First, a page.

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White Chalk


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Audio CD, October 2, 2007
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$13.99 & FREE Shipping on orders over $35. Details Temporarily out of stock. Order now and we'll deliver when available. We'll e-mail you with an estimated delivery date as soon as we have more information. Your account will only be charged when we ship the item. Ships from and sold by Amazon.com. Gift-wrap available.

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White Chalk + Let England Shake + To Bring You My Love [Vinyl]
Price for all three: $42.86

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Editorial Reviews

Product Description

White Chalk is Pj Harvey's eighth studio album and first new material since 2004's critically acclaimed Uh Huh Her. Pj Harvey went into the studio late last year to record and produce with Flood and John Parish. The three had worked together previously on the Grammy nominated To Bring You My Love and on Is This Desire? White Chalk also includes musical contributors from Harvey's long time associate Eric Drew Feldman, and Jim White from The Dirty Three.

Amazon.com

This carnival ride to the netherworld of the soul is PJ Harvey's most dizzyingly radical work since the raw pulse and grind of her 1993 debut. It's also entirely different. Harvey's created an emotionally fractured Gothic fairytale that rides on her spare, tattered piano playing and her voice, which she turns into a fragile siren's call: high, airy, and imperiled, and made otherworldly by a labyrinth of echo. Instead of pop tunes, Harvey offers an 11-song cycle that's the metaphorical story of a breakup in which the Devil, a drug-induced nightmare, and a seemingly bottomless pit of despair all play a part. At the end, in "The Mountain," her banshee wails conclude a journey so oblique it's worthy of David Lynch or Neil Gaiman. Flood, who co-produced Harvey's 1998 epic rock breakthrough Is This Desire? with her, reprises that role, but White Chalk is more chamber music--and a dark chamber at that. --Ted Drozdowski

Listen to Samples and Buy MP3s

Songs from this album are available to purchase as MP3s. Click on "Buy MP3" or view the MP3 Album.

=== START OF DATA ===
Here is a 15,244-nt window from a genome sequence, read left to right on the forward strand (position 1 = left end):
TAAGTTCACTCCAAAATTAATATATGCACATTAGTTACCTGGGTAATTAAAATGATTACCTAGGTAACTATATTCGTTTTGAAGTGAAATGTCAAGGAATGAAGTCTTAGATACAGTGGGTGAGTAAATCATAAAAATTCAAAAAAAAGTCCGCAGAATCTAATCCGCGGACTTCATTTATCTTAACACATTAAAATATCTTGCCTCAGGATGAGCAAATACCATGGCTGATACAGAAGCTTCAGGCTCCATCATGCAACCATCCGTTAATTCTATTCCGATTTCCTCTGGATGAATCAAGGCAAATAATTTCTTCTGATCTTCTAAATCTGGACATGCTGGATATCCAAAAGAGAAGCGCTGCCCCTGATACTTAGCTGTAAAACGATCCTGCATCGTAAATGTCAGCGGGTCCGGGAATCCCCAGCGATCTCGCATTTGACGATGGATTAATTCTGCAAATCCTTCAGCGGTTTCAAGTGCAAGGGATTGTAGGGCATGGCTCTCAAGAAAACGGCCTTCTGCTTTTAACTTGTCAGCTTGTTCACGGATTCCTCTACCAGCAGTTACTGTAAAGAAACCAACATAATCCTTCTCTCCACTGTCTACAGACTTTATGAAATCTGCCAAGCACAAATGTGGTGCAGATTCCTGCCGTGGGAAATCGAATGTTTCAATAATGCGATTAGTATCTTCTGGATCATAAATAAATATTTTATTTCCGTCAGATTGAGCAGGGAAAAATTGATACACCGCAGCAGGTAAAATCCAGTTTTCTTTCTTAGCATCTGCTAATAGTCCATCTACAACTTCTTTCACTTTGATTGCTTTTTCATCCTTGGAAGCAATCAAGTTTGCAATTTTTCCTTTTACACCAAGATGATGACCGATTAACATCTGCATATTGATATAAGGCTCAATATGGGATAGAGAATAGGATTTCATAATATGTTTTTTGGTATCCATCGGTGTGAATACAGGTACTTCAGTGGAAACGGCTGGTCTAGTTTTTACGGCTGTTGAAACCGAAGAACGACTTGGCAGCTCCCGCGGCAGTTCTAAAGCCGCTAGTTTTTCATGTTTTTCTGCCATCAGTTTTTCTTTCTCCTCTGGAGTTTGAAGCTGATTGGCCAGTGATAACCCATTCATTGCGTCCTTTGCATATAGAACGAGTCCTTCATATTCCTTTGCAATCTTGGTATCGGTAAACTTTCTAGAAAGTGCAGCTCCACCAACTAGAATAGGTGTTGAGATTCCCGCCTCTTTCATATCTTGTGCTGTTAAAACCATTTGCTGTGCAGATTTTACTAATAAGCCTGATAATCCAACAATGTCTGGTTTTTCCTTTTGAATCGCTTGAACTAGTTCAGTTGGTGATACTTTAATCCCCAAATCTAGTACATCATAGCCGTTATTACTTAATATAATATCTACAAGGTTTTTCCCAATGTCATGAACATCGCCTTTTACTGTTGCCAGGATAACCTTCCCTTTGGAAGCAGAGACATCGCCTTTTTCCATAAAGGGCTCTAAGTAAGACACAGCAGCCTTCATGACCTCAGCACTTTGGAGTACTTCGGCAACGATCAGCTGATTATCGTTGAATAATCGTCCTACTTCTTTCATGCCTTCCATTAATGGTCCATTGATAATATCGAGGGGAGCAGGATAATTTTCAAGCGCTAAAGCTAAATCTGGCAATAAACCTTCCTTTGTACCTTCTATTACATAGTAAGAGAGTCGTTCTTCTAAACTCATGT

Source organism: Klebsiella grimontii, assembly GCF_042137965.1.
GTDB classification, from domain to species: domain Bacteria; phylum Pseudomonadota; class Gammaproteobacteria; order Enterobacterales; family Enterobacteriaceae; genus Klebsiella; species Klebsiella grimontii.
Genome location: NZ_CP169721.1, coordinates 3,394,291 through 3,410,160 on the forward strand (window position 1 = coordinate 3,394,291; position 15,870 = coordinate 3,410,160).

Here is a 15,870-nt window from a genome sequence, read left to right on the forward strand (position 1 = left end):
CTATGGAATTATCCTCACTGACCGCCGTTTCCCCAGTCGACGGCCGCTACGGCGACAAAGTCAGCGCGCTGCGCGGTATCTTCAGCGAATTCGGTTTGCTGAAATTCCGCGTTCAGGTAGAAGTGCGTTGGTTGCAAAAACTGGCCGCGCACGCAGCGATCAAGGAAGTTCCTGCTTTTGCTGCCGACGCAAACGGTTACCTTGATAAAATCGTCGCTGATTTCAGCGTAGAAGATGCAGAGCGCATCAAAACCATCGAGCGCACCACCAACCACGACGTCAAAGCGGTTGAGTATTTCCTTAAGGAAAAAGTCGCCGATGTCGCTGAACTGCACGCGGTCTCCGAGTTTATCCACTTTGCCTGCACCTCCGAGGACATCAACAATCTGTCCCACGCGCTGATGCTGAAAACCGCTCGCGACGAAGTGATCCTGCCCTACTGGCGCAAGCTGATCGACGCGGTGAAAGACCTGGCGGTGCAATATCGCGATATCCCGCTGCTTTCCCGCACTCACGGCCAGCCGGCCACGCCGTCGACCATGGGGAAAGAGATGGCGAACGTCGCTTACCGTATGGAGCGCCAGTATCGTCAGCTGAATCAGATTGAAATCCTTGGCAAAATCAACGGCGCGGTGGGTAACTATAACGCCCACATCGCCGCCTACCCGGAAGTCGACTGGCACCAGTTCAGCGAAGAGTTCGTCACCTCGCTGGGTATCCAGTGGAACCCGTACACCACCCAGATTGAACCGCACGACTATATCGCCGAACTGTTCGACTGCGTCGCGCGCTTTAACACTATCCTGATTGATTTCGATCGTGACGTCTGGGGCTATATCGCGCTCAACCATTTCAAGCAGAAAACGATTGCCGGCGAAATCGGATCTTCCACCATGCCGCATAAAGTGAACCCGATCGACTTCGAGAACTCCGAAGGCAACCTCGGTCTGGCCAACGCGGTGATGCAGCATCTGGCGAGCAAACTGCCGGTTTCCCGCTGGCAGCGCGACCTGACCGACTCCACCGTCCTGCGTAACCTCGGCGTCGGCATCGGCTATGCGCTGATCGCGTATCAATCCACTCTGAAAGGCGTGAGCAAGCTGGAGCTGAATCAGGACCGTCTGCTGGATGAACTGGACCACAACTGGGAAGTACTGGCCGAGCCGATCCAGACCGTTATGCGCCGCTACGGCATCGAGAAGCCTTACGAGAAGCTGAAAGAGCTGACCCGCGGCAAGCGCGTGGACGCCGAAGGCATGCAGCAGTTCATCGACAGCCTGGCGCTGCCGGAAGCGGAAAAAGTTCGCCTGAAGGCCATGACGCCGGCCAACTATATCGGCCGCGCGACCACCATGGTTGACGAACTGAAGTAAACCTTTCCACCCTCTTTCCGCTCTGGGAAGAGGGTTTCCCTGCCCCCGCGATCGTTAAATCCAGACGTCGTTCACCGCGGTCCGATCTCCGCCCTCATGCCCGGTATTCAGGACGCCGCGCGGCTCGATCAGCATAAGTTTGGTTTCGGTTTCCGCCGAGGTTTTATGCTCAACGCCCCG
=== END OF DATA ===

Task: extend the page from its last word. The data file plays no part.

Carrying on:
Samples
Song Title Time Price
listen  1. The Devil 2:56$0.99  Buy MP3 
listen  2. Dear Darkness 3:09$0.99  Buy MP3 
listen  3. Grow Grow Grow 3:21$0.99  Buy MP3 
listen  4. When Under Ether 2:22$0.99  Buy MP3 
listen  5. White Chalk 3:06$0.99  Buy MP3 
listen  6. Broken Harp 1:57$0.99  Buy MP3 
listen  7. Silence 3:05$0.99  Buy MP3 
listen  8. To Talk To You 4:00$0.99  Buy MP3 
listen  9. The Piano 2:36$0.99  Buy MP3 
listen10. Before Departure 3:45$0.99  Buy MP3 
listen11. The Mountain 3:10$0.99  Buy MP3 

Product Details

  • Audio CD (October 2, 2007)
  • Original Release Date: 2007
  • Number of Discs: 1
  • Label: Island
  • ASIN: B000SFYUV2
  • Average Customer Review: 4.1 out of 5 stars  See all reviews (90 customer reviews)
  • Amazon Best Sellers Rank: #91,583 in Music (See Top 100 in Music)

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Music

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Biography

“Take me back to England
& the grey, damp filthiness of ages
fog rolling down behind the mountains
& on the graveyards, and dead sea-captains.”
PJ Harvey, The Last Living Rose

PJ Harvey’s new album was recorded in a 19th Century church in Dorset, on a cliff-top overlooking the sea. It was created with a cast of musicians including such long-standing ... Read more in Amazon's PJ Harvey Store

Visit Amazon's PJ Harvey Store
for 34 albums, 30 photos, and 1 full streaming song.

Customer Reviews

The songs are just really good.
Chuck Lestac
Escaping from it with drugs, longing for the dead who can't talk to us, the sorrow of unrequited love: it's all here.
Giuseppe A. Paleologo
I don't understand why any music fan would want to hear always the same kind of music from an artist.
CFS

Most Helpful Customer Reviews

13 of 13 people found the following review helpful By Vargiu Riccardo James on April 24, 2010
Format: Audio CD
Upon listening to this album in 2007, when it first came out, I immediately realized that there was something special about it, and thought it would continue to speak to me year in and year out. Some time has elapsed, and I can say that my prediction has held true thus far. White Chalk is a jewel, one of those rare works of art that transcend genre and give voice to emotion with impeccable intellectual honesty.

PJ Harvey delivers a collection of eleven perfect tracks, which combine to form a moving, if mysterious, story of abandonment and sorrow, of gloom and doom. Whereas the overall narrative may be elusive -- it's hard to say whether the premise is the loss of a child and subsequent departure of a companion, the demise of one parent and folly of the other as witnessed by a young girl powerless to keep disaster at bay, betrayal and heartbreak, or none/all of the above -- one track passes the torch to the next, creating a seamless succession of scenes. These are without doubt pages ripped out of the same book, where cohesion and absolute integrity are used to good effect.